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Wondering about the resconstruction of the input signal when an overlapped windowing function has been applied.

I'm specifically applying a Hamming window with 50% overlap and I wish to reconstruct the input signal.

Here http://www.dsprelated.com/showthread/comp.dsp/105321-1.php it's given that summing the 50% overlapped windows gives a sum of 1.08.

In order to reconstruct the input signal (with the same exact amplitudes), then can I merely subtract the extra ~".08" from all the samples? Or, equivalently, divide by 1.08?

The overlapp-add does not result into the exact same signal though, but there's some miniscule variation for some reason. By testing with an array of 1.0s I get back varying values that are of the form 0.999 ...

I guess reconstructing doesn't always lead to the same exact input signal, depending on the windowing function and the amount of overlap?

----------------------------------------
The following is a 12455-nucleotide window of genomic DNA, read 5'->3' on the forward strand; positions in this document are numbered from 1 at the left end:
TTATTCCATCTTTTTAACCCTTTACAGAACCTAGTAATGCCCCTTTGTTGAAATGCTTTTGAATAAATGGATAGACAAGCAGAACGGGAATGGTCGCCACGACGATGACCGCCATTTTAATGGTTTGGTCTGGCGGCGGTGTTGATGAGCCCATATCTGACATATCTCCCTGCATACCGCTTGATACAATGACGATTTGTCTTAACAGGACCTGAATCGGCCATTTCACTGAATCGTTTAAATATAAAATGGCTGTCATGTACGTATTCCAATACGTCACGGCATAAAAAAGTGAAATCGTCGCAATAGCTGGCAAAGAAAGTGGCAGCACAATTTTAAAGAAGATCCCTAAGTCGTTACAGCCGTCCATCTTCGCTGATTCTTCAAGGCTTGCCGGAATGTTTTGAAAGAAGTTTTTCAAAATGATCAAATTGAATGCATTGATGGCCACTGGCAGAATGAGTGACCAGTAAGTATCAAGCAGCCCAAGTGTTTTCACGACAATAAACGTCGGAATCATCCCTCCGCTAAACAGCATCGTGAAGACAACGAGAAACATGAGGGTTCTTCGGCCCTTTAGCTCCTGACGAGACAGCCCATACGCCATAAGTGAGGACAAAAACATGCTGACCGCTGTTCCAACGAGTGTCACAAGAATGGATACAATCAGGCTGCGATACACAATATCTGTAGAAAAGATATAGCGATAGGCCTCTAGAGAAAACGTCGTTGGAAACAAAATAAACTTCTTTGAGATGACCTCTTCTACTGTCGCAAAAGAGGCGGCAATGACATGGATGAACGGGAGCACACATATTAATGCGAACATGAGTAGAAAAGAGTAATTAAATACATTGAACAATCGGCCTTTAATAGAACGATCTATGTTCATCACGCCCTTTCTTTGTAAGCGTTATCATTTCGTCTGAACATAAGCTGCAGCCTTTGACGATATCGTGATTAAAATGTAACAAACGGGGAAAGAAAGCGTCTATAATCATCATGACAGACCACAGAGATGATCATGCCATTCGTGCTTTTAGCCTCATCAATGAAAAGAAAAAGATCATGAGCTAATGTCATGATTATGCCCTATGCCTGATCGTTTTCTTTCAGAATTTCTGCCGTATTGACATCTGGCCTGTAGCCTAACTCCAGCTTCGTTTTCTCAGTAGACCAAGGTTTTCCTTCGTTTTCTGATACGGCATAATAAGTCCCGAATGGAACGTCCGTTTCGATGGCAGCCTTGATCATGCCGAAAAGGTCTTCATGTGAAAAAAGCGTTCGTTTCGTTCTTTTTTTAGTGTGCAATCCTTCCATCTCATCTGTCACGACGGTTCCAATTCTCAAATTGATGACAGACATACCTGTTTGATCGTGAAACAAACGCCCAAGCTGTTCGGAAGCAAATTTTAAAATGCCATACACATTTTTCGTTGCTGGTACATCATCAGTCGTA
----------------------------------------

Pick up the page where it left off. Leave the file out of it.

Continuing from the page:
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  • $\begingroup$ What is the percentage difference from 1.0? Any FFT processing will introduce a tiny amount of rounding error or numerical noise, likely well below the S/N of any physical data. $\endgroup$ – hotpaw2 Jul 1 '15 at 17:25
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did you ask this at comp.dsp? appears so. if you do what hotpaw says, your Hamming window will be

$$ w(t) = \begin{cases} 0.426 \cdot \cos(\pi t) + 0.5 & \text{if }|t| < 1 \\ 0.037 & \text{if }|t| = 1 \\ 0 & \text{if }|t| > 1 \end{cases} $$

still a Hamming window, but it overlap-adds to 1 (with 50% overlap), rather than 1.08.

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If your process has a gain of 1.08, then you will need to divide the processes result by 1.08, not subtract a constant.

Finite numerical processes involving transcendental functions should not be expected to produce exact results in the general case. Common fast computer processor arithmetic is "only" accurate to about a dozen significant digits.

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